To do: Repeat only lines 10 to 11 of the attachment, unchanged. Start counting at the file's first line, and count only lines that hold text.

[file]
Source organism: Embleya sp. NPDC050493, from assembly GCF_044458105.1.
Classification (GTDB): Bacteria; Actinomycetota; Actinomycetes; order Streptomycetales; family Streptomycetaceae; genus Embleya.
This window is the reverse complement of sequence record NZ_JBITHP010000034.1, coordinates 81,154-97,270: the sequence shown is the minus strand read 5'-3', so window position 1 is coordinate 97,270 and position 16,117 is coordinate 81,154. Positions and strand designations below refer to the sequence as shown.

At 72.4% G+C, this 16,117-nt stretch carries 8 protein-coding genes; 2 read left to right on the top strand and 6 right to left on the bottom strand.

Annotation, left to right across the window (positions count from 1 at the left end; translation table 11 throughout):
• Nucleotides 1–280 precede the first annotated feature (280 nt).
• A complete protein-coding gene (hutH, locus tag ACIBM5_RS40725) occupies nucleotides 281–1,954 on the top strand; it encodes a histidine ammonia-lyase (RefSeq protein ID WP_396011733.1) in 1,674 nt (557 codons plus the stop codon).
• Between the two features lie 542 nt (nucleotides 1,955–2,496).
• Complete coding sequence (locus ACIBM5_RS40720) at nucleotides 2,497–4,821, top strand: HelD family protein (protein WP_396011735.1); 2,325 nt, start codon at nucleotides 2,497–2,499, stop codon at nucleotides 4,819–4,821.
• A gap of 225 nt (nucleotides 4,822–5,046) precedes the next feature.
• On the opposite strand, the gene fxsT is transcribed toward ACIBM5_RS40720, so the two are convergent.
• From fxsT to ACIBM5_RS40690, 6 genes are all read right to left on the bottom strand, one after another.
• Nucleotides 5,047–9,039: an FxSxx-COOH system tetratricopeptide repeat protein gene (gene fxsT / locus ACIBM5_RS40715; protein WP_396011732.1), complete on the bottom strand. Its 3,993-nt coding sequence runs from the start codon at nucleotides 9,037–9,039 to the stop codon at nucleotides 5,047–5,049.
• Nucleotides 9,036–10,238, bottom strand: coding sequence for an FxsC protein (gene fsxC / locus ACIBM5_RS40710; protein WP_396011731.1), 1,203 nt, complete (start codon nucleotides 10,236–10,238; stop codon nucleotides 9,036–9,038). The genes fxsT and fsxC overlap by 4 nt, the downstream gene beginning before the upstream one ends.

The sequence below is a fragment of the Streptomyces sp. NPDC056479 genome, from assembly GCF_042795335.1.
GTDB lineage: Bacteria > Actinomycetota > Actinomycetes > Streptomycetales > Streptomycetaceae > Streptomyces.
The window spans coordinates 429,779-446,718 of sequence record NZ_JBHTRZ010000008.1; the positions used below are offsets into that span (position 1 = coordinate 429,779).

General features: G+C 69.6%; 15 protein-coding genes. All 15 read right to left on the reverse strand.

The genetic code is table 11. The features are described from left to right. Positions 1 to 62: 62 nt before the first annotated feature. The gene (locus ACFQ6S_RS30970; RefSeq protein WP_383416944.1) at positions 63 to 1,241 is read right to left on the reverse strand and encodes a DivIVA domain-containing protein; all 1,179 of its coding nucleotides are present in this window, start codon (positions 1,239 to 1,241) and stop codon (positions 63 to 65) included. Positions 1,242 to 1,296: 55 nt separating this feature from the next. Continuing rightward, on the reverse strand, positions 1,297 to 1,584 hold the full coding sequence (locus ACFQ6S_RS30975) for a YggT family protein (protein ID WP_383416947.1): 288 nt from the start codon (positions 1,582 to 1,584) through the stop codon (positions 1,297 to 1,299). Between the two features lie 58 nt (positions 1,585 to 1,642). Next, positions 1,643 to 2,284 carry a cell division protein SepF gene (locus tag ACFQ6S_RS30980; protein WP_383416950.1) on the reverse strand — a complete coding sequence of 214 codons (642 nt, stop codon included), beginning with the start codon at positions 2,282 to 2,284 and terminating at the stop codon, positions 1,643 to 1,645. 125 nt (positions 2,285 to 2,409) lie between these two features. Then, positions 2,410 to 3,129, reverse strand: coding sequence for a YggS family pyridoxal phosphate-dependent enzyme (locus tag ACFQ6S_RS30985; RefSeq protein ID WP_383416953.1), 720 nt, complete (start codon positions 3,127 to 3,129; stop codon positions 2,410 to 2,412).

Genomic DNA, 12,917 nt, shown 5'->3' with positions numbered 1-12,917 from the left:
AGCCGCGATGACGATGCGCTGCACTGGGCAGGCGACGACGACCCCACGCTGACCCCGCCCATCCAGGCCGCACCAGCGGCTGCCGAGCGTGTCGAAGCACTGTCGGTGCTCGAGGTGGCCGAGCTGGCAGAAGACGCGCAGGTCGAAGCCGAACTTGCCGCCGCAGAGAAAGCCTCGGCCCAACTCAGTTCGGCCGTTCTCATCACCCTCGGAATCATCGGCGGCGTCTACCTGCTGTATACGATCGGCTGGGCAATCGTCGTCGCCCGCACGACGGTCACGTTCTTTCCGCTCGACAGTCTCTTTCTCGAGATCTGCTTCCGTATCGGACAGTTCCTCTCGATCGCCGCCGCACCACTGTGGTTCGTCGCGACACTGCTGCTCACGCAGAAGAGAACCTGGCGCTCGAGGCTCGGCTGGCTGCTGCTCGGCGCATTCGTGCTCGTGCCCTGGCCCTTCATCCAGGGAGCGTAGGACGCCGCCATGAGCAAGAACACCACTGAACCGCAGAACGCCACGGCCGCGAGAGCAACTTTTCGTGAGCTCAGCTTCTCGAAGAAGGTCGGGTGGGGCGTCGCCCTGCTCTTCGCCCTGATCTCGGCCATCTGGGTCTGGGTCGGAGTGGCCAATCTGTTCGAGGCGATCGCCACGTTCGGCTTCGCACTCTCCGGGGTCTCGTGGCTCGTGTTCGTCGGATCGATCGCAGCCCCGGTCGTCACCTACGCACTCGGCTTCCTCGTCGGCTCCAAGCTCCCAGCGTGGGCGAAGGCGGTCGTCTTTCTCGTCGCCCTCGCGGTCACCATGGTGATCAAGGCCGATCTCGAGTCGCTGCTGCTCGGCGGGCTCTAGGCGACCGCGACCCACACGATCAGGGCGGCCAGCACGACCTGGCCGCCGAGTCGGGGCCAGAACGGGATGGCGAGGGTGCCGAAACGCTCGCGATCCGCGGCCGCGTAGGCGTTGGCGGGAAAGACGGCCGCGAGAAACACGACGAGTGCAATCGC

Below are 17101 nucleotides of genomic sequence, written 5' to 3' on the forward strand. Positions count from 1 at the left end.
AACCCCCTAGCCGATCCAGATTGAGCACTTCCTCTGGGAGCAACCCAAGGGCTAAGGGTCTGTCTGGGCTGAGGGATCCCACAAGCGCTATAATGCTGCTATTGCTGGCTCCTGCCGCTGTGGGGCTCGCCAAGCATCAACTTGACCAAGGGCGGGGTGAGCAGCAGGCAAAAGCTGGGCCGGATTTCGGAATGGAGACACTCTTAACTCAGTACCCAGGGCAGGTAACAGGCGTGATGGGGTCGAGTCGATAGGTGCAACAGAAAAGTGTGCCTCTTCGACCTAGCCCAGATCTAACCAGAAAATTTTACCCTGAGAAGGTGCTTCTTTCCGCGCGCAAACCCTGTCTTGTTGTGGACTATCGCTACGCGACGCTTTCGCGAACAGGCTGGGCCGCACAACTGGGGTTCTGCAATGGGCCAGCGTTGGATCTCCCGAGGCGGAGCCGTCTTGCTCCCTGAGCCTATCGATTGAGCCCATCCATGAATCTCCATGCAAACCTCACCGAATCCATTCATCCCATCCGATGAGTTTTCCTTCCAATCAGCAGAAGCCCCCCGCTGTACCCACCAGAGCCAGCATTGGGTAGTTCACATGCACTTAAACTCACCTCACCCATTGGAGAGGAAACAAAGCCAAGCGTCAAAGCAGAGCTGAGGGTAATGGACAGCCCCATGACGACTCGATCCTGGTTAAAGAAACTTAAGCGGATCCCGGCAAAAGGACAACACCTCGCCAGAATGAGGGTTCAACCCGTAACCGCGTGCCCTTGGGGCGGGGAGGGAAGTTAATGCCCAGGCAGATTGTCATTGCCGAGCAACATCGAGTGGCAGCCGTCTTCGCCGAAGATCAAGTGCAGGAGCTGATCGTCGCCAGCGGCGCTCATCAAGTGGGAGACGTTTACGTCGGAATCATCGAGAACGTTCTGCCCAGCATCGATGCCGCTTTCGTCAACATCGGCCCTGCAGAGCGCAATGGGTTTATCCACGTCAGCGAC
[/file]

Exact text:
• A gap of 225 nt (nucleotides 4,822–5,046) precedes the next feature.
• On the opposite strand, the gene fxsT is transcribed toward ACIBM5_RS40720, so the two are convergent.